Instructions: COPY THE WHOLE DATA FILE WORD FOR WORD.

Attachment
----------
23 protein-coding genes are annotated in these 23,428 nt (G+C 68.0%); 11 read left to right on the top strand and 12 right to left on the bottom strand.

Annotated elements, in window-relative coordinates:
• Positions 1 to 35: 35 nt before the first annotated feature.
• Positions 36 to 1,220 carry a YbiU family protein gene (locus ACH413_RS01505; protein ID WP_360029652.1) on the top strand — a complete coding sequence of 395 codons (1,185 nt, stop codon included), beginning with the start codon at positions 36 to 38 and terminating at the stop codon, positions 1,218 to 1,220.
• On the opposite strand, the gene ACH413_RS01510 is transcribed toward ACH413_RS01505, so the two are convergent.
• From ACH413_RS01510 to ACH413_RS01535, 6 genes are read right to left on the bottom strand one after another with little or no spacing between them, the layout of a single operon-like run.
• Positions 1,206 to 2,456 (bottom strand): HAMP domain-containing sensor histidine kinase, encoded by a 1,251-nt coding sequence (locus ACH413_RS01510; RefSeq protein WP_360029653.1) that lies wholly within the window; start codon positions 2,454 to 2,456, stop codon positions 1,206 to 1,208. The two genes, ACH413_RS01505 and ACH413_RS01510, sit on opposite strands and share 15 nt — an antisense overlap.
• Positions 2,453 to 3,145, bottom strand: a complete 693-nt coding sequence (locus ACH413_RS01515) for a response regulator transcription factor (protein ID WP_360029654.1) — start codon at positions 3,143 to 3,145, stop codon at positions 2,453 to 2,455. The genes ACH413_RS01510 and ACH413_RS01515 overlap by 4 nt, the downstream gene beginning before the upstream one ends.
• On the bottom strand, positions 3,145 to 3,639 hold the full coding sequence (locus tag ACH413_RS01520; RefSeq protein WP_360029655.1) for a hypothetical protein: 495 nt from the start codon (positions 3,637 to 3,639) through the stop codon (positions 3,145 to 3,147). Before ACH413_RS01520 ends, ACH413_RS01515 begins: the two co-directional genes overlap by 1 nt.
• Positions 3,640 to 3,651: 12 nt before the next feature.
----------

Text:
23 protein-coding genes are annotated in these 23,428 nt (G+C 68.0%); 11 read left to right on the top strand and 12 right to left on the bottom strand.

Annotated elements, in window-relative coordinates:
• Positions 1 to 35: 35 nt before the first annotated feature.
• Positions 36 to 1,220 carry a YbiU family protein gene (locus ACH413_RS01505; protein ID WP_360029652.1) on the top strand — a complete coding sequence of 395 codons (1,185 nt, stop codon included), beginning with the start codon at positions 36 to 38 and terminating at the stop codon, positions 1,218 to 1,220.
• On the opposite strand, the gene ACH413_RS01510 is transcribed toward ACH413_RS01505, so the two are convergent.
• From ACH413_RS01510 to ACH413_RS01535, 6 genes are read right to left on the bottom strand one after another with little or no spacing between them, the layout of a single operon-like run.
• Positions 1,206 to 2,456 (bottom strand): HAMP domain-containing sensor histidine kinase, encoded by a 1,251-nt coding sequence (locus ACH413_RS01510; RefSeq protein WP_360029653.1) that lies wholly within the window; start codon positions 2,454 to 2,456, stop codon positions 1,206 to 1,208. The two genes, ACH413_RS01505 and ACH413_RS01510, sit on opposite strands and share 15 nt — an antisense overlap.
• Positions 2,453 to 3,145, bottom strand: a complete 693-nt coding sequence (locus ACH413_RS01515) for a response regulator transcription factor (protein ID WP_360029654.1) — start codon at positions 3,143 to 3,145, stop codon at positions 2,453 to 2,455. The genes ACH413_RS01510 and ACH413_RS01515 overlap by 4 nt, the downstream gene beginning before the upstream one ends.
• On the bottom strand, positions 3,145 to 3,639 hold the full coding sequence (locus tag ACH413_RS01520; RefSeq protein WP_360029655.1) for a hypothetical protein: 495 nt from the start codon (positions 3,637 to 3,639) through the stop codon (positions 3,145 to 3,147). Before ACH413_RS01520 ends, ACH413_RS01515 begins: the two co-directional genes overlap by 1 nt.
• Positions 3,640 to 3,651: 12 nt before the next feature.